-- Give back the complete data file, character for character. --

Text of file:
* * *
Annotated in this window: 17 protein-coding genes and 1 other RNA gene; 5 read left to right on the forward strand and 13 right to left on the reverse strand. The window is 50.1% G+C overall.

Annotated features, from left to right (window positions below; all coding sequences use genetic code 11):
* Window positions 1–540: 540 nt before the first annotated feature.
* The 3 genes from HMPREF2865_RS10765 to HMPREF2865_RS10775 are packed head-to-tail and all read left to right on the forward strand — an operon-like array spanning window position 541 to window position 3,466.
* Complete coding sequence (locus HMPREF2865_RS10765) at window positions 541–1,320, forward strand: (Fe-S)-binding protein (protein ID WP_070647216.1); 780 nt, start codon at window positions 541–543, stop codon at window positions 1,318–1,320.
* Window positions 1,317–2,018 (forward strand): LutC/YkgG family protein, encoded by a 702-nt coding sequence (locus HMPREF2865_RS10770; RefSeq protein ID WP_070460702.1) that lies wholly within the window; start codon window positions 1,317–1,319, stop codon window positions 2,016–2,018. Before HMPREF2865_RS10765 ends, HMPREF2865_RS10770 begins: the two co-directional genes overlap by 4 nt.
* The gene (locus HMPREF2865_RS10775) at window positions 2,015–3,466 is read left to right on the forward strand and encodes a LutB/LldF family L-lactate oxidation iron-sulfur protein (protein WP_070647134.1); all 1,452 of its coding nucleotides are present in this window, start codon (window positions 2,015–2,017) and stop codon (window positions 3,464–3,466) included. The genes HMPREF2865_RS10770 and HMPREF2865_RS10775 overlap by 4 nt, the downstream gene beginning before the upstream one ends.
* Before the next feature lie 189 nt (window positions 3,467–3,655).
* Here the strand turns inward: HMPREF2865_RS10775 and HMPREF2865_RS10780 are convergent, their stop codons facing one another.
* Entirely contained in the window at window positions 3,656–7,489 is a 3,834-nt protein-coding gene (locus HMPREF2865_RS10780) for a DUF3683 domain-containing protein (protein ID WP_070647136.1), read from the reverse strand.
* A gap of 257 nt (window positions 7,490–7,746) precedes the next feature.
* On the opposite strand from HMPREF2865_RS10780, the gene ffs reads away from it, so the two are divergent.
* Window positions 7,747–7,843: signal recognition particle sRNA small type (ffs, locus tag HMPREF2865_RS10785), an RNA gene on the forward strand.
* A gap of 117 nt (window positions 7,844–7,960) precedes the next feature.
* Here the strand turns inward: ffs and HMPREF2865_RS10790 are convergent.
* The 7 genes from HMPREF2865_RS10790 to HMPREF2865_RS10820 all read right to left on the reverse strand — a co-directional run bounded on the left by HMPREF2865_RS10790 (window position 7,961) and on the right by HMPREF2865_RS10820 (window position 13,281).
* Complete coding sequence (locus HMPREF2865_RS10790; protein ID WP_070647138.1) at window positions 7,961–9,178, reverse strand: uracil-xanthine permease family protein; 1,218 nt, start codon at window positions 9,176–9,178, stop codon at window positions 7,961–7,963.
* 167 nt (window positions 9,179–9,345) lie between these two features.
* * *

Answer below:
Annotated in this window: 17 protein-coding genes and 1 other RNA gene; 5 read left to right on the forward strand and 13 right to left on the reverse strand. The window is 50.1% G+C overall.

Annotated features, from left to right (window positions below; all coding sequences use genetic code 11):
* Window positions 1–540: 540 nt before the first annotated feature.
* The 3 genes from HMPREF2865_RS10765 to HMPREF2865_RS10775 are packed head-to-tail and all read left to right on the forward strand — an operon-like array spanning window position 541 to window position 3,466.
* Complete coding sequence (locus HMPREF2865_RS10765) at window positions 541–1,320, forward strand: (Fe-S)-binding protein (protein ID WP_070647216.1); 780 nt, start codon at window positions 541–543, stop codon at window positions 1,318–1,320.
* Window positions 1,317–2,018 (forward strand): LutC/YkgG family protein, encoded by a 702-nt coding sequence (locus HMPREF2865_RS10770; RefSeq protein ID WP_070460702.1) that lies wholly within the window; start codon window positions 1,317–1,319, stop codon window positions 2,016–2,018. Before HMPREF2865_RS10765 ends, HMPREF2865_RS10770 begins: the two co-directional genes overlap by 4 nt.
* The gene (locus HMPREF2865_RS10775) at window positions 2,015–3,466 is read left to right on the forward strand and encodes a LutB/LldF family L-lactate oxidation iron-sulfur protein (protein WP_070647134.1); all 1,452 of its coding nucleotides are present in this window, start codon (window positions 2,015–2,017) and stop codon (window positions 3,464–3,466) included. The genes HMPREF2865_RS10770 and HMPREF2865_RS10775 overlap by 4 nt, the downstream gene beginning before the upstream one ends.
* Before the next feature lie 189 nt (window positions 3,467–3,655).
* Here the strand turns inward: HMPREF2865_RS10775 and HMPREF2865_RS10780 are convergent, their stop codons facing one another.
* Entirely contained in the window at window positions 3,656–7,489 is a 3,834-nt protein-coding gene (locus HMPREF2865_RS10780) for a DUF3683 domain-containing protein (protein ID WP_070647136.1), read from the reverse strand.
* A gap of 257 nt (window positions 7,490–7,746) precedes the next feature.
* On the opposite strand from HMPREF2865_RS10780, the gene ffs reads away from it, so the two are divergent.
* Window positions 7,747–7,843: signal recognition particle sRNA small type (ffs, locus tag HMPREF2865_RS10785), an RNA gene on the forward strand.
* A gap of 117 nt (window positions 7,844–7,960) precedes the next feature.
* Here the strand turns inward: ffs and HMPREF2865_RS10790 are convergent.
* The 7 genes from HMPREF2865_RS10790 to HMPREF2865_RS10820 all read right to left on the reverse strand — a co-directional run bounded on the left by HMPREF2865_RS10790 (window position 7,961) and on the right by HMPREF2865_RS10820 (window position 13,281).
* Complete coding sequence (locus HMPREF2865_RS10790; protein ID WP_070647138.1) at window positions 7,961–9,178, reverse strand: uracil-xanthine permease family protein; 1,218 nt, start codon at window positions 9,176–9,178, stop codon at window positions 7,961–7,963.
* 167 nt (window positions 9,179–9,345) lie between these two features.